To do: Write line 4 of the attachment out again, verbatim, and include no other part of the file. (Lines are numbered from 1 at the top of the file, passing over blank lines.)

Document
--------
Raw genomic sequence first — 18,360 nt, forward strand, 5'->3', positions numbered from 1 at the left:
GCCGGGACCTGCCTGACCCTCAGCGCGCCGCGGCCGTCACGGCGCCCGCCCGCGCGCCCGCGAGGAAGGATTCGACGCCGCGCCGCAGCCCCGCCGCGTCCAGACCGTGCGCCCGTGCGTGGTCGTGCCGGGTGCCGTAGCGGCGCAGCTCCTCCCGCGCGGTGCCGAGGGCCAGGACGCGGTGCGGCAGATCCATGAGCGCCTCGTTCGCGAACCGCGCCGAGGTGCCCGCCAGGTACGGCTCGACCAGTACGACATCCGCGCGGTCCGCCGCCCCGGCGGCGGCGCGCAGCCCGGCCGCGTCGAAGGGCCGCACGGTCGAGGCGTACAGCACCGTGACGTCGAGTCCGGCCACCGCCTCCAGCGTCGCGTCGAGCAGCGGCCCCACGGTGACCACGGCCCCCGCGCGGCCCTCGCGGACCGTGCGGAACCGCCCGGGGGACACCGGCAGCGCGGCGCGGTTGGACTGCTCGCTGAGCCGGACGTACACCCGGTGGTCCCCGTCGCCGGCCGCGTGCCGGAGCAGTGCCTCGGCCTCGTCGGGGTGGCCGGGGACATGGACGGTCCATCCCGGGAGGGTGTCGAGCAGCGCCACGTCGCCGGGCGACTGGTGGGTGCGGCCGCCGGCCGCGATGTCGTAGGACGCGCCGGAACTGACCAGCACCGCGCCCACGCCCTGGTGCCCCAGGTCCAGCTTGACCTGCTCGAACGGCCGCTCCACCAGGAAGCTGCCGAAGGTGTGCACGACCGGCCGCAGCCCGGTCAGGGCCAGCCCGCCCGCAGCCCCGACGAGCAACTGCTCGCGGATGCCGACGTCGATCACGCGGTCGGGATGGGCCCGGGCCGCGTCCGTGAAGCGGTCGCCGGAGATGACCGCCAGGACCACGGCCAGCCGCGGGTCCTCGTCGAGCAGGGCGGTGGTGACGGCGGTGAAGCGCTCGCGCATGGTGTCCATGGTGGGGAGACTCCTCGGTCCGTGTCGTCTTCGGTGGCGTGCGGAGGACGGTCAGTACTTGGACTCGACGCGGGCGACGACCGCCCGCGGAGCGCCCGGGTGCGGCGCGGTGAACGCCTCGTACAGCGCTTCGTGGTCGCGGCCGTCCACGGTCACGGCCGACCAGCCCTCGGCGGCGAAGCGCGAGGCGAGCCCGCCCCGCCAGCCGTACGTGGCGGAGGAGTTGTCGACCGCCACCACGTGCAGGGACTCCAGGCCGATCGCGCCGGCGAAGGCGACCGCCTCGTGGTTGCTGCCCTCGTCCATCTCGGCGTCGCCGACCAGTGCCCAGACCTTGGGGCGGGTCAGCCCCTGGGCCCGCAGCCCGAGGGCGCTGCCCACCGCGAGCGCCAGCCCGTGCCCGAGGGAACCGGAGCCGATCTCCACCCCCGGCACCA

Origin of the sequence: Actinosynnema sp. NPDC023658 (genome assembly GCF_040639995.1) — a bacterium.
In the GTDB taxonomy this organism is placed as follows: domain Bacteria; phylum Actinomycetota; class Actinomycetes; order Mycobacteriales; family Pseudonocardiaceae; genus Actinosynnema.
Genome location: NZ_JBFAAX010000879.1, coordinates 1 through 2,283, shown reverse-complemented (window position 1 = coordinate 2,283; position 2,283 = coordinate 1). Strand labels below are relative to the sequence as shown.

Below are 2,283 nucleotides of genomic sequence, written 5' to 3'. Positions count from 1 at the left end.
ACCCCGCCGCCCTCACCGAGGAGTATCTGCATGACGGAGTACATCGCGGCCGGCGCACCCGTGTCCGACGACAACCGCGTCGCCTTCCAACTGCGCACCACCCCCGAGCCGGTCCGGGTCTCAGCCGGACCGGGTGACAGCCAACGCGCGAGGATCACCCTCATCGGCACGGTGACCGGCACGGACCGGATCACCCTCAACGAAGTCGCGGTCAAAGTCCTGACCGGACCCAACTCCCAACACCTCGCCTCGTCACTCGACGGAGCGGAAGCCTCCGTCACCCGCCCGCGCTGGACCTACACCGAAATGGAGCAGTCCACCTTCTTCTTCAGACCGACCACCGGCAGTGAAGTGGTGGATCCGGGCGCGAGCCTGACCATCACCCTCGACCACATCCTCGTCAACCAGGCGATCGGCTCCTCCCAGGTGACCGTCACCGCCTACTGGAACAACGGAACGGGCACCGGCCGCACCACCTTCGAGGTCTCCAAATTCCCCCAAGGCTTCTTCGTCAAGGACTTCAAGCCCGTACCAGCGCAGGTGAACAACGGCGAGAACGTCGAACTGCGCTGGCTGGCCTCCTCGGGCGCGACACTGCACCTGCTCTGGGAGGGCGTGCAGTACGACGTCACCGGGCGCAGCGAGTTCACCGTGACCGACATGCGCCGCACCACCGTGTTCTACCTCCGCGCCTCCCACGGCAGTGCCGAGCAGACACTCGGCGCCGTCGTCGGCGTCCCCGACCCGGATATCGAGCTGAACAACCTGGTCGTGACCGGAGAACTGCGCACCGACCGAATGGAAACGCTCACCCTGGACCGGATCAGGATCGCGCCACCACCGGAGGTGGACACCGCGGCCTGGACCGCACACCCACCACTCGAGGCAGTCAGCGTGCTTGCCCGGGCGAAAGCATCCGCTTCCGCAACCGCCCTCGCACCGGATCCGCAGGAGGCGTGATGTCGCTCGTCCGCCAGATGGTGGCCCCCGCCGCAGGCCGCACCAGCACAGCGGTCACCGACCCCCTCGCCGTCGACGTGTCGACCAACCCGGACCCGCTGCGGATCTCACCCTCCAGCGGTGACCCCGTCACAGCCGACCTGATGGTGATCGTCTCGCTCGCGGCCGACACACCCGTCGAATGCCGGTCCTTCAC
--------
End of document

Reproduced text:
In the GTDB taxonomy this organism is placed as follows: domain Bacteria; phylum Actinomycetota; class Actinomycetes; order Mycobacteriales; family Pseudonocardiaceae; genus Actinosynnema.